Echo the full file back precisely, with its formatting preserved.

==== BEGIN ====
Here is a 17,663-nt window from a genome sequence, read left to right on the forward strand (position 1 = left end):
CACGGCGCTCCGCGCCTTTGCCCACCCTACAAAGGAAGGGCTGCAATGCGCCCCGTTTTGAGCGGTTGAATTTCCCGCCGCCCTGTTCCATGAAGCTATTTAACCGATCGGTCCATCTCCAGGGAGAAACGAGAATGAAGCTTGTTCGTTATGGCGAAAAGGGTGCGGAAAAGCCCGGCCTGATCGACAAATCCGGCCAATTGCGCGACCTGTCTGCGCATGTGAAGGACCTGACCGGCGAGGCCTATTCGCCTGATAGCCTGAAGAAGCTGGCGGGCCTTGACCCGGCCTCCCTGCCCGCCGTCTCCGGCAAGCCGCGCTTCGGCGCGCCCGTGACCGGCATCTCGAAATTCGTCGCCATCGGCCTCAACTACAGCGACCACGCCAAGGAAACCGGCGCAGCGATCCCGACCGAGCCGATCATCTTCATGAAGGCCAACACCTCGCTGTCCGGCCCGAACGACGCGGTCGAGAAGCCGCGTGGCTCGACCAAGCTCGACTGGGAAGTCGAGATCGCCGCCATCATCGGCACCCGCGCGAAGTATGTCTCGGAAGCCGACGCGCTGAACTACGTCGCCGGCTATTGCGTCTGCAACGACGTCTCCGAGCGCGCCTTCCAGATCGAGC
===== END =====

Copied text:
Here is a 17,663-nt window from a genome sequence, read left to right on the forward strand (position 1 = left end):
CACGGCGCTCCGCGCCTTTGCCCACCCTACAAAGGAAGGGCTGCAATGCGCCCCGTTTTGAGCGGTTGAATTTCCCGCCGCCCTGTTCCATGAAGCTATTTAACCGATCGGTCCATCTCCAGGGAGAAACGAGAATGAAGCTTGTTCGTTATGGCGAAAAGGGTGCGGAAAAGCCCGGCCTGATCGACAAATCCGGCCAATTGCGCGACCTGTCTGCGCATGTGAAGGACCTGACCGGCGAGGCCTATTCGCCTGATAGCCTGAAGAAGCTGGCGGGCCTTGACCCGGCCTCCCTGCCCGCCGTCTCCGGCAAGCCGCGCTTCGGCGCGCCCGTGACCGGCATCTCGAAATTCGTCGCCATCGGCCTCAACTACAGCGACCACGCCAAGGAAACCGGCGCAGCGATCCCGACCGAGCCGATCATCTTCATGAAGGCCAACACCTCGCTGTCCGGCCCGAACGACGCGGTCGAGAAGCCGCGTGGCTCGACCAAGCTCGACTGGGAAGTCGAGATCGCCGCCATCATCGGCACCCGCGCGAAGTATGTCTCGGAAGCCGACGCGCTGAACTACGTCGCCGGCTATTGCGTCTGCAACGACGTCTCCGAGCGCGCCTTCCAGATCGAGC